Wednesday, 29 March 2017
Last updated 1 hour ago
Jun 7 2010 | 9:33am ET
Another hedge fund index is showing what most of us already know—May was a dismal month for the asset class. The Hennessee Hedge Fund Index declined -2.99% in May (+1.57% YTD), while the S&P 500 decreased -8.20% (-2.30% YTD), the Dow Jones Industrial Average declined -7.92% (-2.79%), and the NASDAQ Composite Index fell -8.29% (-0.53% YTD). Bonds advanced, with the Barclays Aggregate Bond Index increasing +0.84% (+3.74% YTD).
“May was the worst month of the year for hedge funds and the worst monthly drawdown since October 2008. However, hedge fund managers avoided significant losses and outperformed traditional benchmarks on a relative basis due to conservative exposures, hedging and short positions,” said Charles Gradante, co-founder of hedge fund advisory the Hennessee Group. “In May, we saw investors significantly de-risk portfolios as volatility increased. Given the negative headwinds that exist and potential global crises, hedge funds continue to operate with low gross exposure levels as they navigate an increasingly challenging investment environment.”
“Hedge funds’ defensive positioning prior to May helped limit losses and provided downside protection,” said Lee Hennessee, managing principal of Hennessee Group. “Downside protection is the primary benefit of the hedge fund asset class."
The Hennessee Long/Short Equity Index declined -2.81% in May (+1.66% YTD). According to the advisory firm, the equity market “flash crash”, the downgrade of European debt ratings, the Gulf oil spill, and the escalating tensions in Korea, spooked investors and triggered a flight to quality, namely U.S. Treasuries.
But while hedge funds struggled to generate positive returns for investors given the broad based sell-off during the month, they still managed to outperform the broader indices on relative basis by a significant margin. Managers who were quick to trim exposures at the first sign of volatility fared better, with some funds able to squeeze out modest positive gains. In light of the ongoing macro issues and heightened volatility, hedge funds continue to reduce risk and remain cautious.
The Hennessee Arbitrage/Event Driven Index declined -2.62% in May (+3.71% YTD). As the equity and credit markets declined in May, arbitrage strategies also fell, brought down by event driven, distressed, credit and convertible arbitrage strategies. Credit spreads widened due to concerns about the European government’s sovereign debt issues, with the spread on the Merrill Lynch High Yield Index widening from 561 basis points to 598 basis points during the month, after hitting a high of 724 basis points mid-month. The Merrill Lynch High Yield Master II Index fell -3.52% (+3.39% YTD).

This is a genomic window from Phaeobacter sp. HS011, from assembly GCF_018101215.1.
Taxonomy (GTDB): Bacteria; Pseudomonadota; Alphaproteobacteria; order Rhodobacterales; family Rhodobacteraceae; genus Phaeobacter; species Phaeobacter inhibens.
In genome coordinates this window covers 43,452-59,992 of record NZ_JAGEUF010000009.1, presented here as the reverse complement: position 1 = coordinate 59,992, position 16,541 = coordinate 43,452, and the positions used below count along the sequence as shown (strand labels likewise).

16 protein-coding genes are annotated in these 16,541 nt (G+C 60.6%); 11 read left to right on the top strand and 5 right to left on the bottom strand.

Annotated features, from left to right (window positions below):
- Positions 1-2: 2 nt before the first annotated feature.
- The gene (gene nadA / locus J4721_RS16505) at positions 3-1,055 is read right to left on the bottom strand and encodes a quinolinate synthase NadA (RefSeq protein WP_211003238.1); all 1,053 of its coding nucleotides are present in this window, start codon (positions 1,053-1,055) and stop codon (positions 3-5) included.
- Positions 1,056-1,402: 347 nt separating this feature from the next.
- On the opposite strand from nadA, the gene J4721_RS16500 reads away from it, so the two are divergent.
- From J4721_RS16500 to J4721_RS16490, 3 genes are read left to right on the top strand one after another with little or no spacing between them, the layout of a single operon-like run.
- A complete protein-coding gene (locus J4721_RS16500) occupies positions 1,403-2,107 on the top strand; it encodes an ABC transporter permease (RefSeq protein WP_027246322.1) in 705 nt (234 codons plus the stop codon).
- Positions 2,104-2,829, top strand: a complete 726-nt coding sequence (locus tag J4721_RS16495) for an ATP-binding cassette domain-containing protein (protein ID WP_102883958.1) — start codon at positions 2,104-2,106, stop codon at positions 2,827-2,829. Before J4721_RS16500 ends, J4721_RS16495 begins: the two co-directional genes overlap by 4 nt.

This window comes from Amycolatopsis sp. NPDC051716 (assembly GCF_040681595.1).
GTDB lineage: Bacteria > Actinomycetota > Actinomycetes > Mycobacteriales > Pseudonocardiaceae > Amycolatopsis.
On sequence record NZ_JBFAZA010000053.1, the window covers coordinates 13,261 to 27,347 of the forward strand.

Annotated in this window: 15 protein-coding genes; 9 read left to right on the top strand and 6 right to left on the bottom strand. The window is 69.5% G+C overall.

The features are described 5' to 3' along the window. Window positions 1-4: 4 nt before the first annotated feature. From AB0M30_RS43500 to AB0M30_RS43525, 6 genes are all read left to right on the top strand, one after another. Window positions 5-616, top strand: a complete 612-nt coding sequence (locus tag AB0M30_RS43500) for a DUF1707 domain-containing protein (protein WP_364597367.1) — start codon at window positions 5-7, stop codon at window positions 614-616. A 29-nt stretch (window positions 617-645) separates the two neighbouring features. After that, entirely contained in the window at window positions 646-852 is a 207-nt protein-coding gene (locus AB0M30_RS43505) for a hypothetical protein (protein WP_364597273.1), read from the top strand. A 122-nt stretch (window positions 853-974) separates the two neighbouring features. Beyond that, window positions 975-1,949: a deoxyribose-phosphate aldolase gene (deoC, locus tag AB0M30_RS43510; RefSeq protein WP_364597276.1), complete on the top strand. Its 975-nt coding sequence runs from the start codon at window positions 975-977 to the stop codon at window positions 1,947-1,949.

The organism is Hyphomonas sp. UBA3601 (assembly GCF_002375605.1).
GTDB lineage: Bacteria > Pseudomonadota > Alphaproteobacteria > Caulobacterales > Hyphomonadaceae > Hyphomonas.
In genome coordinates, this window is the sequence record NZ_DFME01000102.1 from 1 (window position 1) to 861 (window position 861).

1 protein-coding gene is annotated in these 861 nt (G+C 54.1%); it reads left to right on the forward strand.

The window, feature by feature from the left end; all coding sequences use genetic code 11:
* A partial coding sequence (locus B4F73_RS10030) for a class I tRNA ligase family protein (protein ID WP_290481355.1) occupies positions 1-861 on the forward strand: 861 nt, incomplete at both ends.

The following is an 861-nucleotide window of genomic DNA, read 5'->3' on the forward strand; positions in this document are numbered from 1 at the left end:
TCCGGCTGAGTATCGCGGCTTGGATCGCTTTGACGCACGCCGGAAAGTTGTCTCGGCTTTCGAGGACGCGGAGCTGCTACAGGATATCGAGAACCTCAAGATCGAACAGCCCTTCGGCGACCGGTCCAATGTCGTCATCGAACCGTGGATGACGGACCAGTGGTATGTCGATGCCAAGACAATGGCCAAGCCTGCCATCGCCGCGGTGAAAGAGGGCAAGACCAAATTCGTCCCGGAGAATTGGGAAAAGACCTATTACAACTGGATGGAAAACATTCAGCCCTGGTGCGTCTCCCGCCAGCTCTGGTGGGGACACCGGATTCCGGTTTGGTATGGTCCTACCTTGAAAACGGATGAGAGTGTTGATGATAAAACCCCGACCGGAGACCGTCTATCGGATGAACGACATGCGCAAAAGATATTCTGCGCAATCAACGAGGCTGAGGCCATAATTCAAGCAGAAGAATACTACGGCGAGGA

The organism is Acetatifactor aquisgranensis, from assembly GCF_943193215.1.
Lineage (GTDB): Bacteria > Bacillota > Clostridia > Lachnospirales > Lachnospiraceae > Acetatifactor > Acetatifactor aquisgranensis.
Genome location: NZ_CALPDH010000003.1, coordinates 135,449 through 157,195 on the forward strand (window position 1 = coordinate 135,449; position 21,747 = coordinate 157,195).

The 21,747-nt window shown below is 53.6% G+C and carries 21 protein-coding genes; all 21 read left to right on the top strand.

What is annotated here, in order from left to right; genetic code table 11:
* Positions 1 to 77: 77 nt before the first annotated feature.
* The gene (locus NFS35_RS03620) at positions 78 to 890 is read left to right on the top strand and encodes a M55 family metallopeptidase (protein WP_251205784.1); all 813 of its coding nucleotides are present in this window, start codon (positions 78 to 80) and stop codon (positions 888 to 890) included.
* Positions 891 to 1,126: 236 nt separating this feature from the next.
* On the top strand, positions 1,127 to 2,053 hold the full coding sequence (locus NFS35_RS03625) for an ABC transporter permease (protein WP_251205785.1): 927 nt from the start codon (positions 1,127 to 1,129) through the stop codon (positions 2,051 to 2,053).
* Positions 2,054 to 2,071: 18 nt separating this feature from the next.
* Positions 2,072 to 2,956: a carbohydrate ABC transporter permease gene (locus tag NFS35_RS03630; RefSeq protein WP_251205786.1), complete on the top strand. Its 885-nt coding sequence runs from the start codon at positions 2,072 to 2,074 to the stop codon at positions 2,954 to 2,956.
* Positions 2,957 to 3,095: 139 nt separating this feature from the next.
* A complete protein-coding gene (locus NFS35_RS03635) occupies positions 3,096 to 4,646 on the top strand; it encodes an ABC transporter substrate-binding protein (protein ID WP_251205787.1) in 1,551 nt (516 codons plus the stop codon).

The Hennessee Distressed Index declined -4.87% in May (+4.85% YTD). Distressed funds suffered losses due to declines in the equity and credit markets and the overall flight to quality. Due to their traditional net long bias, distressed funds typically experience losses in a downturn if there is a lack of specific catalysts. Despite the downturn in May, Hennessee says managers are still seeing ample long and short opportunities in distressed situations and dislocated assets. Managers are active in acquiring assets from banks and other lenders that continue to sell off assets in order to clean up balance sheets.
The Hennessee Merger Arbitrage Index also declined, -1.04% in May (+1.29% YTD), as did the Hennessee Convertible Arbitrage Index -3.00% (+2.08% YTD).
“I cannot remember when there have been so many potential ‘global crises’ happening at the same time,” said Gradante. “We have the oil spill in the Gulf of Mexico, the downgrades of the European PIIGS, altercations in the Middle East and Korean Peninsula, and concerns about Chinese monetary policy. In addition, domestically, we are facing greater uncertainty regarding regulation of markets, massive U.S. government debt, significantly higher taxes and the withdrawal of Federal stimulus. There are many things keeping hedge fund managers awake at night, and as a result, managers are operating with lower gross exposure levels.”
The Hennessee Global/Macro Index fell -3.50% in May (-0.65% YTD); The Hennessee International Index fell -4.02% (+0.38% YTD); And the Hennessee Macro Index fell -0.79% for the month (+1.22% YTD).